Democrats yesterday rejected an offer by House Republicans to begin an investigation into ethics accusations against Majority Leader Tom DeLay.
The offer was made by Republicans on the House ethics committee who wanted, in exchange, an agreement from Democrats to convene the ethics panel today and accept at least a revised version of the new rules for the committee.
“We do not initiate investigative committees in press conferences,” said Rep. Alan B. Mollohan, of West Virginia. The ranking Democrat on the ethics panel, Mr. Mollohan opposes the changes to committee rules that Republicans forced through earlier this year on a party-line vote.
Mr. Mollohan’s dismissal came less than an hour after the Republican offer was made public in a press conference by Rep. Doc Hastings, the chairman of the ethics committee who said he already had made the offer privately in conversations with Mr. Mollohan.
“I am here today with three of my four colleagues on the ethics committee to announce that we are all prepared to vote at the earliest opportunity to impanel an investigation subcommittee to review various allegations concerning travel and other actions by Mr. DeLay,” said Mr. Hastings, a Republican from Washington state. “We hope that opportunity will come tomorrow, at the next meeting of the full ethics committee.”
Mr. Hastings refused to say whether he had discussed his plan with Mr. DeLay of Texas, who later issued a statement praising the efforts of Republicans on the ethics committee.
“I appreciate House Republicans’ continued efforts to search for a way to get the House Committee on Standards of Official Conduct up and running,” Mr. Hastings said. “Republicans agree that the House of Representatives needs a functioning committee.”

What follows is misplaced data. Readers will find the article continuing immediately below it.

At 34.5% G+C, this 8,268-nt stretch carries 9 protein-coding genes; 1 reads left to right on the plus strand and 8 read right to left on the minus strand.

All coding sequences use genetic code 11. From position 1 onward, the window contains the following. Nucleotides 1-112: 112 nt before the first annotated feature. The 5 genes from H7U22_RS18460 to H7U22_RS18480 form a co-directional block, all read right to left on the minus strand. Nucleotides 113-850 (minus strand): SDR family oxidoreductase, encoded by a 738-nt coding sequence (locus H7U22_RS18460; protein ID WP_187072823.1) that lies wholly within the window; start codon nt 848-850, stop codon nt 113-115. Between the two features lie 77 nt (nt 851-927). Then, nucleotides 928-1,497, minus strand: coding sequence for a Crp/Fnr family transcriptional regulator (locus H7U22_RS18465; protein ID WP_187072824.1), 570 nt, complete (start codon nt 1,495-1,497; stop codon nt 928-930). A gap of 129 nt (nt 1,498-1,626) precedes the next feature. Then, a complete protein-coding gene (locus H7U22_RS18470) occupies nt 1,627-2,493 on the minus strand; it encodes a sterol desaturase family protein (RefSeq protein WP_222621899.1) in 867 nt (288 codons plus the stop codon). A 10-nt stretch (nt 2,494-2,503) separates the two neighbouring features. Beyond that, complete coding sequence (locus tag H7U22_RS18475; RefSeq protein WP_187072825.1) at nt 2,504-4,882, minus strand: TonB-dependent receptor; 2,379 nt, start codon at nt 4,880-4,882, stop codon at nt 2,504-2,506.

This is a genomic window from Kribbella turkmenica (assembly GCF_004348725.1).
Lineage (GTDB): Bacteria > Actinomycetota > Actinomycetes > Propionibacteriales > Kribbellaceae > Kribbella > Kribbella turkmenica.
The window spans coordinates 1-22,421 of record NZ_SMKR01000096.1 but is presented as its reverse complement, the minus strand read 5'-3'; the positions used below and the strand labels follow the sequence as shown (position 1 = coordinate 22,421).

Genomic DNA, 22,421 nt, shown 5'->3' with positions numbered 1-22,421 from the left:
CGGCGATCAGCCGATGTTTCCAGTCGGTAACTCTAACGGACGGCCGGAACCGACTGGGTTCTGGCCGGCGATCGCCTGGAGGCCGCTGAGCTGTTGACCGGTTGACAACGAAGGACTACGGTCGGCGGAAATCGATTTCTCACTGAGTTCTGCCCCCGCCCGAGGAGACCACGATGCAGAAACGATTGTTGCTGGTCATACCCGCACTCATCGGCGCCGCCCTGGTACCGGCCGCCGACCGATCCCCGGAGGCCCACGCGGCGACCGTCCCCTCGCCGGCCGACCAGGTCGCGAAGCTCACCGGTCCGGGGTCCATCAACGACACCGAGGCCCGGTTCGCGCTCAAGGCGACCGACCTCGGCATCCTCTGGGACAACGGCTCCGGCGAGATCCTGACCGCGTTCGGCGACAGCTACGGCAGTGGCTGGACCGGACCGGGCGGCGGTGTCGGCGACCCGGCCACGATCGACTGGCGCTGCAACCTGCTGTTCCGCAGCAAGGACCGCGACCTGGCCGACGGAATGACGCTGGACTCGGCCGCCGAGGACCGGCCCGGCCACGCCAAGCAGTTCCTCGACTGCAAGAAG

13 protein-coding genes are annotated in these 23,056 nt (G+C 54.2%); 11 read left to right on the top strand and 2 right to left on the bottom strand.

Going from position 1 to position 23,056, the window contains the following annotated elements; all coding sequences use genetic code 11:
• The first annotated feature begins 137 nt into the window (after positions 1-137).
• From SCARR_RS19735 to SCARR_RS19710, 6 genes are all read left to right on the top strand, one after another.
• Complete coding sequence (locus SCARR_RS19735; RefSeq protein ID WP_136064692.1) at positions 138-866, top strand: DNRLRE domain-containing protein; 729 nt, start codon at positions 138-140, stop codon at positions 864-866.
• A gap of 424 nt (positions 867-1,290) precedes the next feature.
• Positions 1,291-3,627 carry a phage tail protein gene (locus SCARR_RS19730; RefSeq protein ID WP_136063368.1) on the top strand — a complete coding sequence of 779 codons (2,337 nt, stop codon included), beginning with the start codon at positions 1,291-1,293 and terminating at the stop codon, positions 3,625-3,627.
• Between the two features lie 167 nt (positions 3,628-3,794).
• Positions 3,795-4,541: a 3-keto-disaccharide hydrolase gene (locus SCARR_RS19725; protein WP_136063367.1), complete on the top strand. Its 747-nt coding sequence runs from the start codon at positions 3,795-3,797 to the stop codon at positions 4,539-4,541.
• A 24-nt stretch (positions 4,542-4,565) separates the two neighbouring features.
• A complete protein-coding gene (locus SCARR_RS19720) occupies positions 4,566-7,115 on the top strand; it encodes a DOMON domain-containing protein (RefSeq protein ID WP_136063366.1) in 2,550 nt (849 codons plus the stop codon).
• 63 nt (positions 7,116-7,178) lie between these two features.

For weeks, Mr. DeLay has openly invited an investigation by the ethics committee, accusing Democrats of stalling to prevent him from clearing his name.
“The only way I can be cleared is through the ethics committee, so they don’t want one,” Mr. DeLay told The Washington Times last week.
Mr. DeLay also accused Democrats of protecting Rep. Jim McDermott, Washington Democrat, who awaits an investigation by the House ethics panel after losing a federal lawsuit that accused him of passing along an illegally taped 1997 telephone conversation. In an October ruling on that suit, U.S. District Court Judge Thomas Hogan declared that Mr. McDermott’s “willful and knowing misconduct rises to the level of malice in this case.”
“One of [Democrats’] best friends, Jim McDermott, is being investigated, and they don’t want him to be kicked out of Congress,” Mr. DeLay said last week. “I mean, this guy has been found guilty — guilty by a court of law — and they don’t want an ethics committee.”
Mr. Mollohan dismissed the idea that the Democratic position stems from any particular case. He accused Republicans of running roughshod over Democrats with three changes to the rules governing how the ethics committee investigates complaints against members.
Besides the partisan vote that changed the rules, Democrats’ primary objection is to the new rule that automatically dismisses an ethics complaint if no action is taken after 45 days. Mr. Mollohan said the time period is too short for a thorough preliminary investigation and that the automatic dismissal would give members an incentive to avoid tough votes by simply allowing complaints to expire.
Yesterday, Mr. Hastings proposed extending the time period to 90 days and vowed that he would require votes on all matters, though he wouldn’t agree to support an official change of that rule.
His proposal — coupled with the offer to immediately begin an investigation of Mr. DeLay — was an effort to prove that the ethics committee rules changes have nothing to do with protecting Mr. DeLay, Mr. Hastings said.
“This should remove any doubt about the true intent of these rules changes,” he told reporters. “They were designed to treat all members more fairly, not protect any individual member from any action by the committee.”
Minority Whip Steny H. Hoyer, Maryland Democrat, said the Republican proposal was “a charade and an absolute nonstarter” for Democrats.
“It is a calculated attempt to divert attention from the fact that the Republican majority has neutered the ethics committee in the House by imposing partisan rules that hamstring any meaningful inquiry, sacking the former chairman and two other Republican members of the committee, and firing nonpartisan professional staffers,” he said.